How Damaging Was the Euler Hack to DeFi's 'Money Legos' Promise?

The draining of $200 million from Euler is one of the biggest losses in DeFi for some time. Still, the "money legos" narrative isn't dead.

By Liam J. Kelly

5 min read

Decrypting DeFi is Decrypt's DeFi email newsletter. (art: Grant Kempster)

DeFi faced its very own contagion event this past week after Euler Finance was drained of nearly $200 million via six flash loans and a vulnerability.

It was a major blow to the sector; Euler had been seen as the next great building block after Compound and Aave.

Beyond flinging long-tail assets into the protocol and gambling risk à la Cream Finance, the popular crypto lender created isolated lending pools to help silo collateral damage should degens borrow against the wrong memecoin.

Now, though, the whole ship is sunk.

It’s not just that: along with Euler, roughly 10 other DeFi protocols were affected thanks to the various integrations established along the way. Yield ProtocolSwivel FinanceAngle, and several others all announced their level of exposure to their communities.

Ironically, this ability to clip and connect various liquidity pools and lending platforms throughout the ecosystem was one of the key pillars of DeFi.

Composability, the devs called it. Money legos, yelled the meme gurus.

“Composable protocols are the backbone of DeFi and blockchain technology in general and they are a super power for builders and users,” OpenZeppelin’s solutions developer Gustavo Gonzalez told Decrypt. “But like any super power they also present risks that need to be taken into account when designing and developing a smart contract system.”

Tuesday’s events revealed precisely how those risks can snowball into pandemonium.

"The exploit of Euler Finance and the inherent impact on more than ten DeFi protocols who relied on Euler Finance shows us the other side of composability,” yield protocol Spool’s head of risk Hendo Verbeek told Decrypt. “Contagion by extension, which is even sourer given that a healthy part of the DeFi user base has a limited understanding when it comes to how protocols use each other.”

Indeed, many degens felt blindsided by the hack. After all, Euler had undergone six different audits from some of the leading software auditing firms in the game.

So, what happened?

It initially appeared that there were several changes made to the underlying smart contracts that were not audited, suggesting that these precise changes had led to the protocol’s vulnerability. In its post-mortem, however, Euler explained that "while the vulnerable code was reviewed and approved during an outside audit, the vulnerability was not discovered as part of the audit."

It's clearly a messy process for the auditing group in question, and the person behind Officer’s Notes, an anon Twitter account that tracks hacks and opsec in the crypto world, told Decrypt that the industry is still waiting for a standard security process.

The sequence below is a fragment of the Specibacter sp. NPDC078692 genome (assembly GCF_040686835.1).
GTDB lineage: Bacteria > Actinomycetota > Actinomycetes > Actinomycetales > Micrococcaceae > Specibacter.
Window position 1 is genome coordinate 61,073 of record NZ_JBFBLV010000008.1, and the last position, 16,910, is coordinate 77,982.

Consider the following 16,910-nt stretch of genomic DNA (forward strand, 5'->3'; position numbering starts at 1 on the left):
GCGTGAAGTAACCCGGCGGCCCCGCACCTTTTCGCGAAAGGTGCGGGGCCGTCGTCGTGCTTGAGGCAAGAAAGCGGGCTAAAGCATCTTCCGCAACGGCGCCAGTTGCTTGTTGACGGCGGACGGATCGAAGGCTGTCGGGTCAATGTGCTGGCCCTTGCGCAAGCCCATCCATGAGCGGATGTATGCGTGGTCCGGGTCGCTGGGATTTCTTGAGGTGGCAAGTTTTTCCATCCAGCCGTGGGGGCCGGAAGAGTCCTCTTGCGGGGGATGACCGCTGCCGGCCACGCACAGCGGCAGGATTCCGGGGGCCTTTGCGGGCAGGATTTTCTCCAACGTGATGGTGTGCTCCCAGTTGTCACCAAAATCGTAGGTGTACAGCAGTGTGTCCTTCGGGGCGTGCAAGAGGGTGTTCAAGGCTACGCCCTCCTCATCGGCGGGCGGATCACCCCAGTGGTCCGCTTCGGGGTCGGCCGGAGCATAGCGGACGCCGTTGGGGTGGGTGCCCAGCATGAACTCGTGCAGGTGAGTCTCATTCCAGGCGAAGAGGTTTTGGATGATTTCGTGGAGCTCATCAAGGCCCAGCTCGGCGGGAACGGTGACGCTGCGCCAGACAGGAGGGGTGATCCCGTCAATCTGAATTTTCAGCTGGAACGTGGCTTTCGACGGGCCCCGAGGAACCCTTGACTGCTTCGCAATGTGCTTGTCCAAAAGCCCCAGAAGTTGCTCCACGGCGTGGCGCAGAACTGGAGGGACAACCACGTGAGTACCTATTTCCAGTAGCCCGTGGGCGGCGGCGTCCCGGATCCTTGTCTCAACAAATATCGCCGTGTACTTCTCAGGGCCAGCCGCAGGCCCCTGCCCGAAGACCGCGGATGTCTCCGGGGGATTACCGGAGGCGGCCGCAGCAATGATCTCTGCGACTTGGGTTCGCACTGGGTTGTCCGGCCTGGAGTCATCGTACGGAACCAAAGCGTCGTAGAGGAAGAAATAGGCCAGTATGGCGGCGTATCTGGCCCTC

While the industry waits for said standard, projects should be actively combining audits and go heavy on the bug bounties, “which will end up being cheaper for a company/protocol/project that needs to have their smart contracts checked,” they said.

Euler’s has to be one of the biggest losses in DeFi for some time. Still, it’s not over yet for the money lego narrative, said OpenZeppelin’s Gonzalez.

“It’s only another reminder as to why security is difficult and monitoring is important,” he said.

DeFi is far from over—you just need to know where to look.

How did DeFi do during the banking chaos?

As Circle was reeling with $3.3 billion locked up in a bank that was slowly sinking, its stablecoin plummeted as low as $0.87.

Many degens punted at this pico bottom, borrowing USDT against ETH to scoop up the discounted token, and have since reemerged victorious.

Others cut their losses and fled to more decentralized pastures.

The market cap for Maker’s DAI was one big winner in all this. Though its backing is primarily made up in USDC, and it too fell off its peg, the market capitalization for the largest decentralized stablecoin soared and has stuck there.

Likewise for Liquity’s LUSD and the lesser-known RAI. Each of these stablecoins served up relatively safe decentralized alternatives when SVB hit the fan.

And as they were scrambling for the exits, platforms that offered the best deals on broken stablecoins hit new record volumes (and earned their liquidity providers a pretty penny in the process).

In the heat of the depegging, Curve Finance posted volumes of $6.03 billion.

During the week of March 11, Uniswap did nearly double that across its WETH-USDC, USDT-USDC, and DAI-USDC pools.

In the end, it certainly wasn’t a win for DeFi. But it’s still here, and clearly, traders still need it.

For now, perhaps that’s enough.

Editor's note: This article was updated on March 18, 2023, at 6 pm ET to show that the vulnerable code in question was audited but not discovered. A previous edition reported the newly-added code had not been audited.

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